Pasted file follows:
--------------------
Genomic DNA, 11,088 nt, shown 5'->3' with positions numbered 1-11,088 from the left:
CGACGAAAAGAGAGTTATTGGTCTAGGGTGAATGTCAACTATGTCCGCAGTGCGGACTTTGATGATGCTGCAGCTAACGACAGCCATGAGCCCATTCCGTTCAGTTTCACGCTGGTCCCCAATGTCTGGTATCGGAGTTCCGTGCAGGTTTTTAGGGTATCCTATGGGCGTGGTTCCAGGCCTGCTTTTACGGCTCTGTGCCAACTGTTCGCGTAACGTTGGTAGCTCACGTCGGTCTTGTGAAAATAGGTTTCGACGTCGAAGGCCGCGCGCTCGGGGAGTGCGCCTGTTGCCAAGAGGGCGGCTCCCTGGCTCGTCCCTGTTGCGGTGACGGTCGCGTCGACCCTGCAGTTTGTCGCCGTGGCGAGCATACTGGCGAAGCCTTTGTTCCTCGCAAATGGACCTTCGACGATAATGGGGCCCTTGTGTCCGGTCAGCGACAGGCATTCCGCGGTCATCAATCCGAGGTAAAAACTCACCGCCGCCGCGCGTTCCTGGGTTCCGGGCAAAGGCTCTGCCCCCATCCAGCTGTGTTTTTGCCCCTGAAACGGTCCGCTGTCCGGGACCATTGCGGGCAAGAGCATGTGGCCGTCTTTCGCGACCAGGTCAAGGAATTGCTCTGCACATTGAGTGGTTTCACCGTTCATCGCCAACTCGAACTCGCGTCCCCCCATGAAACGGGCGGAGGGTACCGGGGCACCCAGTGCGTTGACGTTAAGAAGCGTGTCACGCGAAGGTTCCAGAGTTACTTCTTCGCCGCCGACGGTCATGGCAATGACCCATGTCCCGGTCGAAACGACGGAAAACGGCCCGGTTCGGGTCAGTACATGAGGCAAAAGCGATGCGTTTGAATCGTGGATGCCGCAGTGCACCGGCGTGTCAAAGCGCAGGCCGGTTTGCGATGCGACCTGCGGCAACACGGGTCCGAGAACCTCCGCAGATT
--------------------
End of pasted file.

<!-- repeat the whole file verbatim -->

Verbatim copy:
Genomic DNA, 11,088 nt, shown 5'->3' with positions numbered 1-11,088 from the left:
CGACGAAAAGAGAGTTATTGGTCTAGGGTGAATGTCAACTATGTCCGCAGTGCGGACTTTGATGATGCTGCAGCTAACGACAGCCATGAGCCCATTCCGTTCAGTTTCACGCTGGTCCCCAATGTCTGGTATCGGAGTTCCGTGCAGGTTTTTAGGGTATCCTATGGGCGTGGTTCCAGGCCTGCTTTTACGGCTCTGTGCCAACTGTTCGCGTAACGTTGGTAGCTCACGTCGGTCTTGTGAAAATAGGTTTCGACGTCGAAGGCCGCGCGCTCGGGGAGTGCGCCTGTTGCCAAGAGGGCGGCTCCCTGGCTCGTCCCTGTTGCGGTGACGGTCGCGTCGACCCTGCAGTTTGTCGCCGTGGCGAGCATACTGGCGAAGCCTTTGTTCCTCGCAAATGGACCTTCGACGATAATGGGGCCCTTGTGTCCGGTCAGCGACAGGCATTCCGCGGTCATCAATCCGAGGTAAAAACTCACCGCCGCCGCGCGTTCCTGGGTTCCGGGCAAAGGCTCTGCCCCCATCCAGCTGTGTTTTTGCCCCTGAAACGGTCCGCTGTCCGGGACCATTGCGGGCAAGAGCATGTGGCCGTCTTTCGCGACCAGGTCAAGGAATTGCTCTGCACATTGAGTGGTTTCACCGTTCATCGCCAACTCGAACTCGCGTCCCCCCATGAAACGGGCGGAGGGTACCGGGGCACCCAGTGCGTTGACGTTAAGAAGCGTGTCACGCGAAGGTTCCAGAGTTACTTCTTCGCCGCCGACGGTCATGGCAATGACCCATGTCCCGGTCGAAACGACGGAAAACGGCCCGGTTCGGGTCAGTACATGAGGCAAAAGCGATGCGTTTGAATCGTGGATGCCGCAGTGCACCGGCGTGTCAAAGCGCAGGCCGGTTTGCGATGCGACCTGCGGCAACACGGGTCCGAGAACCTCCGCAGATT